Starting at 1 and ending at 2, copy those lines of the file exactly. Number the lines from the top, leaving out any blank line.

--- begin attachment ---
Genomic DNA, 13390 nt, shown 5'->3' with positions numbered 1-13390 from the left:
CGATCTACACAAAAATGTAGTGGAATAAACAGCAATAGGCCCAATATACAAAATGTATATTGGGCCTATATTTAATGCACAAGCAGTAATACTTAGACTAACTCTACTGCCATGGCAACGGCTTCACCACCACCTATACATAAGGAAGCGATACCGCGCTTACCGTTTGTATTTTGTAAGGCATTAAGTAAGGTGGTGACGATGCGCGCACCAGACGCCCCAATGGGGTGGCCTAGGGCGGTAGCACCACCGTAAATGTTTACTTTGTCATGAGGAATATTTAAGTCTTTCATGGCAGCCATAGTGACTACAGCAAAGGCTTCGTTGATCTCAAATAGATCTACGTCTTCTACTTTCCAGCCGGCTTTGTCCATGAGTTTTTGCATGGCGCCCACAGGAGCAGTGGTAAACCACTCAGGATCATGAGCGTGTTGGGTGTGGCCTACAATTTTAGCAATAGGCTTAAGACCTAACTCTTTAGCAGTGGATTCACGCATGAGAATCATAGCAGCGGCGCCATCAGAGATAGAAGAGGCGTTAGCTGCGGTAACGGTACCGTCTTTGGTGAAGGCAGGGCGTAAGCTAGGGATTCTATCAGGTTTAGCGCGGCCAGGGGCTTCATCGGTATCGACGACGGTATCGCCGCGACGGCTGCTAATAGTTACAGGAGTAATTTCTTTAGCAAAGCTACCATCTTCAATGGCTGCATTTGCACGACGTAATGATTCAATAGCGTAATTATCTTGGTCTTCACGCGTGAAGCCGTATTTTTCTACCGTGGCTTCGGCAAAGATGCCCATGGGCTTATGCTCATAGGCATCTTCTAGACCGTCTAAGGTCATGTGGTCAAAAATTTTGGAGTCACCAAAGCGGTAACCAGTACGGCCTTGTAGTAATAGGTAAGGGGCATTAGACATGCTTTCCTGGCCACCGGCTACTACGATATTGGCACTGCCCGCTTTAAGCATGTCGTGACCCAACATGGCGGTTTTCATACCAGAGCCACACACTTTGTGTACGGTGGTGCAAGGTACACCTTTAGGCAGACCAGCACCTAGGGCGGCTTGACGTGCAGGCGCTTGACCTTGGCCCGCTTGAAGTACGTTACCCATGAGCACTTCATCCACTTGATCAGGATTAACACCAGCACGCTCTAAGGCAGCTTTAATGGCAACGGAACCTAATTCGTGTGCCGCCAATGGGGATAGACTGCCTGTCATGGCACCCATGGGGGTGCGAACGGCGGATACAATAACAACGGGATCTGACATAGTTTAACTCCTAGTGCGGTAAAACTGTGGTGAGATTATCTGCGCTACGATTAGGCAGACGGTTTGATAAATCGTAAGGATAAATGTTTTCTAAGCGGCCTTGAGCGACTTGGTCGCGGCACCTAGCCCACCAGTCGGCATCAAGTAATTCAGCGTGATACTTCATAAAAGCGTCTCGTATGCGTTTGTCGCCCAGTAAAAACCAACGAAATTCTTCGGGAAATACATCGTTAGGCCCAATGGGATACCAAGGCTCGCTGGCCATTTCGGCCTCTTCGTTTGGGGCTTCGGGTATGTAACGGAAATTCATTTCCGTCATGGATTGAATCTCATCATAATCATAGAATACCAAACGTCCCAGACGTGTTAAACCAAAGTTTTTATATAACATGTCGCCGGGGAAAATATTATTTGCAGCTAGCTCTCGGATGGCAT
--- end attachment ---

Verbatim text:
Genomic DNA, 13390 nt, shown 5'->3' with positions numbered 1-13390 from the left:
CGATCTACACAAAAATGTAGTGGAATAAACAGCAATAGGCCCAATATACAAAATGTATATTGGGCCTATATTTAATGCACAAGCAGTAATACTTAGACTAACTCTACTGCCATGGCAACGGCTTCACCACCACCTATACATAAGGAAGCGATACCGCGCTTACCGTTTGTATTTTGTAAGGCATTAAGTAAGGTGGTGACGATGCGCGCACCAGACGCCCCAATGGGGTGGCCTAGGGCGGTAGCACCACCGTAAATGTTTACTTTGTCATGAGGAATATTTAAGTCTTTCATGGCAGCCATAGTGACTACAGCAAAGGCTTCGTTGATCTCAAATAGATCTACGTCTTCTACTTTCCAGCCGGCTTTGTCCATGAGTTTTTGCATGGCGCCCACAGGAGCAGTGGTAAACCACTCAGGATCATGAGCGTGTTGGGTGTGGCCTACAATTTTAGCAATAGGCTTAAGACCTAACTCTTTAGCAGTGGATTCACGCATGAGAATCATAGCAGCGGCGCCATCAGAGATAGAAGAGGCGTTAGCTGCGGTAACGGTACCGTCTTTGGTGAAGGCAGGGCGTAAGCTAGGGATTCTATCAGGTTTAGCGCGGCCAGGGGCTTCATCGGTATCGACGACGGTATCGCCGCGACGGCTGCTAATAGTTACAGGAGTAATTTCTTTAGCAAAGCTACCATCTTCAATGGCTGCATTTGCACGACGTAATGATTCAATAGCGTAATTATCTTGGTCTTCACGCGTGAAGCCGTATTTTTCTACCGTGGCTTCGGCAAAGATGCCCATGGGCTTATGCTCATAGGCATCTTCTAGACCGTCTAAGGTCATGTGGTCAAAAATTTTGGAGTCACCAAAGCGGTAACCAGTACGGCCTTGTAGTAATAGGTAAGGGGCATTAGACATGCTTTCCTGGCCACCGGCTACTACGATATTGGCACTGCCCGCTTTAAGCATGTCGTGACCCAACATGGCGGTTTTCATACCAGAGCCACACACTTTGTGTACGGTGGTGCAAGGTACACCTTTAGGCAGACCAGCACCTAGGGCGGCTTGACGTGCAGGCGCTTGACCTTGGCCCGCTTGAAGTACGTTACCCATGAGCACTTCATCCACTTGATCAGGATTAACACCAGCACGCTCTAAGGCAGCTTTAATGGCAACGGAACCTAATTCGTGTGCCGCCAATGGGGATAGACTGCCTGTCATGGCACCCATGGGGGTGCGAACGGCGGATACAATAACAACGGGATCTGACATAGTTTAACTCCTAGTGCGGTAAAACTGTGGTGAGATTATCTGCGCTACGATTAGGCAGACGGTTTGATAAATCGTAAGGATAAATGTTTTCTAAGCGGCCTTGAGCGACTTGGTCGCGGCACCTAGCCCACCAGTCGGCATCAAGTAATTCAGCGTGATACTTCATAAAAGCGTCTCGTATGCGTTTGTCGCCCAGTAAAAACCAACGAAATTCTTCGGGAAATACATCGTTAGGCCCAATGGGATACCAAGGCTCGCTGGCCATTTCGGCCTCTTCGTTTGGGGCTTCGGGTATGTAACGGAAATTCATTTCCGTCATGGATTGAATCTCATCATAATCATAGAATACCAAACGTCCCAGACGTGTTAAACCAAAGTTTTTATATAACATGTCGCCGGGGAAAATATTATTTGCAGCTAGCTCTCGGATGGCAT